Some of the legends make for a macabre story, but are they all true?
A Killer Dies
Within was the body of a woman, she had died sometime in the previous couple of days. No one could know the exact date, as she was bricked into the tower alone, and had been for the past four years.
She was buried in the grounds of the Church of Csejte, but the villagers, the ones who felt the impact of her crimes the most, rebelled. Her body was dug up and taken to Ecsed, Hungary, where she had been born.
Elizabeth Bathory – as she is known in western cultures – known natively as Báthory Erzsébet in Hungarian, and Alžbeta Bátoriová in Slovak, was born into nobility on 7th August, 1560. Her family name was very prominent in the region, having been that of the King of Poland and several Voivods (governors/generals/princes) of Transylvania.
She was married off early in a political arrangement, where she was gifted the Csejte Castle (now known as Cachtice Castle in Slovakia) by her new husband. Quite a gift for someone only fourteen years of age. Along with the castle came 17 villages and a country house.
Bathory’s husband, Ferenc Nadasdy, was soon off to war, as he was the chief commander of the Hungarian army, and while he was away she would take care of the estate and business affairs. In 1585 she gave birth to her first child, a daughter, and it was at about this time that disappearances of young girls began to take place.
Atrocities Beyond Compare
Elizabeth was said to be luring young women to her castle, and other properties, in order to torture and murder them. At first the victims were the daughters of peasants who were sent for on the promise of work, and then after running out of these she began to lure those of more noble blood, on the pretence of learning court etiquette. It was only after several daughters of those more influential or rich went missing that something was done.
It is unknown how many women were victims of Bathory's crimes, and estimates range from the mid-thirties to over six hundred. However, what is well known are the atrocities that were played out on them – They were beaten, burned and mutilated. She would bite the flesh off their limbs and faces, and once she was done, she would either place them somewhere to freeze or starve to death.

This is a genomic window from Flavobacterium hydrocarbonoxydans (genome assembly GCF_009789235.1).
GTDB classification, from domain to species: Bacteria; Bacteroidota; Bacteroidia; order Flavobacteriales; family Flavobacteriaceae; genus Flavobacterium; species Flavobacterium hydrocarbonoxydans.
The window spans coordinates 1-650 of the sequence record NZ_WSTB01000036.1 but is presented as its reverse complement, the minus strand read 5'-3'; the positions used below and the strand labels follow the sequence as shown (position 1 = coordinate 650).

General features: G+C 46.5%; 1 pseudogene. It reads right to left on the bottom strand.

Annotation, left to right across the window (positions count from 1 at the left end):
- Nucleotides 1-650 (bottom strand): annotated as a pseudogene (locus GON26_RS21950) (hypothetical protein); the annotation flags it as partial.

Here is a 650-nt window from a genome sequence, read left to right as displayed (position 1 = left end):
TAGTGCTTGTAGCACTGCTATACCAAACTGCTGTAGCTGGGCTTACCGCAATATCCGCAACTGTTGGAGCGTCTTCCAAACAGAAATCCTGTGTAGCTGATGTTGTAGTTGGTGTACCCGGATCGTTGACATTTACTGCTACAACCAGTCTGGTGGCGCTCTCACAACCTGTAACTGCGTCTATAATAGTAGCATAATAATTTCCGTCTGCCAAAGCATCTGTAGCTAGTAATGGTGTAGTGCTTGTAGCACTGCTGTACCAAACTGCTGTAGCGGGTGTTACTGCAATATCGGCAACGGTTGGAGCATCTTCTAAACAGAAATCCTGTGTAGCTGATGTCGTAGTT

Just before new years in 1610, Elizabeth and several of her servants were arrested at the castle. During the arrest and search of the premises, several bodies were found, another girl wounded and dying, and many more locked up. Elizabeth was placed under immediate house arrest.
Elizabeth was not allowed to defend herself at a trial (some people believe that the entire event was a conspiracy against Elizabeth and the family, and none of these crimes even took place or at least not at her hands) and was immured within a tower in her castle. She was allowed several rooms, but the entrance to the tower was bricked up, with just a hole for food and provisions provided. She was imprisoned like this for four years, before she eventually died.
Of the servants that were arrested with her, three were burned alive – one beheaded beforehand, while the other two had their fingers torn from their hands – the last servant was given life imprisonment.
Can Blood Help Maintain Ones Youth and Beauty?
Although no witness accounts talk of bathing in blood, it would seem this has become the more popular notion. There are several legends and versions on why she started, but they all culminate in the same thing – Elizabeth Bathory believed that the blood of young women allowed her to retain her youth. She would bleed the girls dry and apply and bathe in their blood.
There is no real evidence for this but it makes for a good story.
But what if it was true?
Can human blood help keep a woman’s youthful appearance?
Many celebrities and people of money seem to think so. A vampire or blood facial is a more recent type of beauty therapy that some are seeking out. The process begins with the technician taking several vials of their clients blood, and placing it in a centrifuge where the plasma, platelets and red blood cells are separated.
The technician then uses a 'wand', which has many fine needles to puncture the face thousands of times, before applying the platelets and plasma to the skin – the punctures help absorption.
As with all beauty therapy, the belief is that the process leaves the patient with a healthier, youthful appearance. Kim Kardashian and several others have undergone and speak for the therapy. Maybe Elizabeth Bathory had just been an early adopter of this process... but utilising a much more ghastly and terrible method...